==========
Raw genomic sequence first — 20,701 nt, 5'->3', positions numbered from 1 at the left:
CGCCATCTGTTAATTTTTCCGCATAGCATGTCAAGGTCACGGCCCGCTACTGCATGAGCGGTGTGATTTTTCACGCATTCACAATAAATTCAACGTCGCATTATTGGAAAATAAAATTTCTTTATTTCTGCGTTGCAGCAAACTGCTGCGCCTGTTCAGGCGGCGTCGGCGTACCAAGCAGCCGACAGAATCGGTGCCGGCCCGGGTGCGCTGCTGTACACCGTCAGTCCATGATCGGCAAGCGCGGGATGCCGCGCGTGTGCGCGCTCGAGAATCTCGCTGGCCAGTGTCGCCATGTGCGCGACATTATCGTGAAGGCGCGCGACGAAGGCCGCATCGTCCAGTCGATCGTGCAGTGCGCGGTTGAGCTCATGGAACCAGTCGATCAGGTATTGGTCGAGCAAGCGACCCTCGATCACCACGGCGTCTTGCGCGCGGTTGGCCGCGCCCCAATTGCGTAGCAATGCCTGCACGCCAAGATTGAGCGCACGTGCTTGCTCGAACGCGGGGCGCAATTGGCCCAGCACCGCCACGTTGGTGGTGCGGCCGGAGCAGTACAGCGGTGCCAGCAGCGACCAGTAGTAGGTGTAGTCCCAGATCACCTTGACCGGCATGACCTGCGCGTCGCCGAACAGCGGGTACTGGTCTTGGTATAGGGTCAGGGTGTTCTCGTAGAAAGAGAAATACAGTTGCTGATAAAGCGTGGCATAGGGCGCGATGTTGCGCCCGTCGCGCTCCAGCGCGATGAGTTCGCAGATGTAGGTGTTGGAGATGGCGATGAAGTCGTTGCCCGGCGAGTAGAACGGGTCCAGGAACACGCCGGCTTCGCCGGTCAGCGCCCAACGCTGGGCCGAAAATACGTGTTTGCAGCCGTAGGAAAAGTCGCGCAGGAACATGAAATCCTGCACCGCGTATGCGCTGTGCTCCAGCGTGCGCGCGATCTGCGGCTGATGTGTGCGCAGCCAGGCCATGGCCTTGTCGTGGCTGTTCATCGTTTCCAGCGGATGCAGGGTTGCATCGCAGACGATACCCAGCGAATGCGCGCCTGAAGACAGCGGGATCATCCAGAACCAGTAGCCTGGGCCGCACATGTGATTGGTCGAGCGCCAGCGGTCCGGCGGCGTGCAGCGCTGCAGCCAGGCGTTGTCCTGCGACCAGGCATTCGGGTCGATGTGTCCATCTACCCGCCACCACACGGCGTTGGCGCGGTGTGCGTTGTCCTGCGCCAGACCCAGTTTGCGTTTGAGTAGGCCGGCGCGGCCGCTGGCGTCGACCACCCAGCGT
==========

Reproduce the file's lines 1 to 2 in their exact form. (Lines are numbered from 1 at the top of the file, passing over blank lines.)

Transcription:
Raw genomic sequence first — 20,701 nt, 5'->3', positions numbered from 1 at the left:
CGCCATCTGTTAATTTTTCCGCATAGCATGTCAAGGTCACGGCCCGCTACTGCATGAGCGGTGTGATTTTTCACGCATTCACAATAAATTCAACGTCGCATTATTGGAAAATAAAATTTCTTTATTTCTGCGTTGCAGCAAACTGCTGCGCCTGTTCAGGCGGCGTCGGCGTACCAAGCAGCCGACAGAATCGGTGCCGGCCCGGGTGCGCTGCTGTACACCGTCAGTCCATGATCGGCAAGCGCGGGATGCCGCGCGTGTGCGCGCTCGAGAATCTCGCTGGCCAGTGTCGCCATGTGCGCGACATTATCGTGAAGGCGCGCGACGAAGGCCGCATCGTCCAGTCGATCGTGCAGTGCGCGGTTGAGCTCATGGAACCAGTCGATCAGGTATTGGTCGAGCAAGCGACCCTCGATCACCACGGCGTCTTGCGCGCGGTTGGCCGCGCCCCAATTGCGTAGCAATGCCTGCACGCCAAGATTGAGCGCACGTGCTTGCTCGAACGCGGGGCGCAATTGGCCCAGCACCGCCACGTTGGTGGTGCGGCCGGAGCAGTACAGCGGTGCCAGCAGCGACCAGTAGTAGGTGTAGTCCCAGATCACCTTGACCGGCATGACCTGCGCGTCGCCGAACAGCGGGTACTGGTCTTGGTATAGGGTCAGGGTGTTCTCGTAGAAAGAGAAATACAGTTGCTGATAAAGCGTGGCATAGGGCGCGATGTTGCGCCCGTCGCGCTCCAGCGCGATGAGTTCGCAGATGTAGGTGTTGGAGATGGCGATGAAGTCGTTGCCCGGCGAGTAGAACGGGTCCAGGAACACGCCGGCTTCGCCGGTCAGCGCCCAACGCTGGGCCGAAAATACGTGTTTGCAGCCGTAGGAAAAGTCGCGCAGGAACATGAAATCCTGCACCGCGTATGCGCTGTGCTCCAGCGTGCGCGCGATCTGCGGCTGATGTGTGCGCAGCCAGGCCATGGCCTTGTCGTGGCTGTTCATCGTTTCCAGCGGATGCAGGGTTGCATCGCAGACGATACCCAGCGAATGCGCGCCTGAAGACAGCGGGATCATCCAGAACCAGTAGCCTGGGCCGCACATGTGATTGGTCGAGCGCCAGCGGTCCGGCGGCGTGCAGCGCTGCAGCCAGGCGTTGTCCTGCGACCAGGCATTCGGGTCGATGTGTCCATCTACCCGCCACCACACGGCGTTGGCGCGGTGTGCGTTGTCCTGCGCCAGACCCAGTTTGCGTTTGAGTAGGCCGGCGCGGCCGCTGGCGTCGACCACCCAGCGT